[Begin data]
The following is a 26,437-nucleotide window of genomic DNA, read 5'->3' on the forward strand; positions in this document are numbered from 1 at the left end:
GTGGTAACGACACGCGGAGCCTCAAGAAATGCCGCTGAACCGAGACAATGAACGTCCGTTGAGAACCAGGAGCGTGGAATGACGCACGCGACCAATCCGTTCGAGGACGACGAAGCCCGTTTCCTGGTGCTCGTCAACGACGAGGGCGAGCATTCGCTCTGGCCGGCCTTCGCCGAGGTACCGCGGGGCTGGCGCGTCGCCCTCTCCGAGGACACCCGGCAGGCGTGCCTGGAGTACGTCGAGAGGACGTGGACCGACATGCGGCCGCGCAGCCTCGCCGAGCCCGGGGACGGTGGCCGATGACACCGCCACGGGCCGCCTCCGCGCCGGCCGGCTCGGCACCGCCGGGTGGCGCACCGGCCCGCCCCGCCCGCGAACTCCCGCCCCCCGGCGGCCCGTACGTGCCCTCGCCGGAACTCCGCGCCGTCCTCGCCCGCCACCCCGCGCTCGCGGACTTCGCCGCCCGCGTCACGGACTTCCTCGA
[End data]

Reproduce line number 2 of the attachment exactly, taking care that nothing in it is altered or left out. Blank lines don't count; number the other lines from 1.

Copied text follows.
GTGGTAACGACACGCGGAGCCTCAAGAAATGCCGCTGAACCGAGACAATGAACGTCCGTTGAGAACCAGGAGCGTGGAATGACGCACGCGACCAATCCGTTCGAGGACGACGAAGCCCGTTTCCTGGTGCTCGTCAACGACGAGGGCGAGCATTCGCTCTGGCCGGCCTTCGCCGAGGTACCGCGGGGCTGGCGCGTCGCCCTCTCCGAGGACACCCGGCAGGCGTGCCTGGAGTACGTCGAGAGGACGTGGACCGACATGCGGCCGCGCAGCCTCGCCGAGCCCGGGGACGGTGGCCGATGACACCGCCACGGGCCGCCTCCGCGCCGGCCGGCTCGGCACCGCCGGGTGGCGCACCGGCCCGCCCCGCCCGCGAACTCCCGCCCCCCGGCGGCCCGTACGTGCCCTCGCCGGAACTCCGCGCCGTCCTCGCCCGCCACCCCGCGCTCGCGGACTTCGCCGCCCGCGTCACGGACTTCCTCGA